2. Write an "F" above the *main *relation of the conclusion, and
a "T" above the main relation in each of the premisses. (Note that if the
statement is a denial, the truth value is written above the negation symbol.

3. Proceed to reason "backwards" (from whole to part) to determine the truth values of the components of the premisses and conclusion. You write a "T or and "F" above each letter or symbol as long as that truth value is forced.

**When is a truth value "forced"?**

A truth value is "forced" when knowledge of the truth value of a whole statement determines the truth values of its components. This occurs in the following cases:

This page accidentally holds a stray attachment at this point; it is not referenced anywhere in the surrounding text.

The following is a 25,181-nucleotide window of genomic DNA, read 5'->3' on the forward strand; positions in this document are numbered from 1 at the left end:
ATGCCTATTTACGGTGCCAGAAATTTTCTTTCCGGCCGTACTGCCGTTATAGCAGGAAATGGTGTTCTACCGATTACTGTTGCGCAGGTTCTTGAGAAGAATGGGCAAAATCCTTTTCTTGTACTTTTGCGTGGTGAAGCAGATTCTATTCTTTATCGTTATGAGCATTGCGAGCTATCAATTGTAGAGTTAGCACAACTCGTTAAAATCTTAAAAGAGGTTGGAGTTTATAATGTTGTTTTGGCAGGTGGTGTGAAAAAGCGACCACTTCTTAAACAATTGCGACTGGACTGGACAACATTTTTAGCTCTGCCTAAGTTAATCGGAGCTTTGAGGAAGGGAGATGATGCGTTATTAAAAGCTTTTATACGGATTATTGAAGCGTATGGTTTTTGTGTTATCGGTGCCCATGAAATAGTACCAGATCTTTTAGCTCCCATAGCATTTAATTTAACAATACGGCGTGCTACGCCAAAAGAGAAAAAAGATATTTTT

**A conjunction is known to be true: both conjuncts are
forced to be T**

**the negation is false the statement is true**

4. As long as each truth value assignment is forced keep playing the game, and keep a record in the "score box" on the side. Three possibilities await:

**a)** you succeed in finding a **consistent set of truth values**
for each single

statement component.

**What does this mean?**

If possibility a) occurs you have *succeeded* in the game of trying
to prove the argument invalid: ergo the argument is **INVALID**. You're
done, write your answer.

If possibility b) occurs, your attempt to prove the argument *invalid*
has contradicted itself, your attempt to prove the argument *invalid*
has *failed*, or in other words it is logically impossible to have
all true premisses and a false conclusion; ergo the argument is **VALID
by reductio ad absurdum**. You're done, write your answer.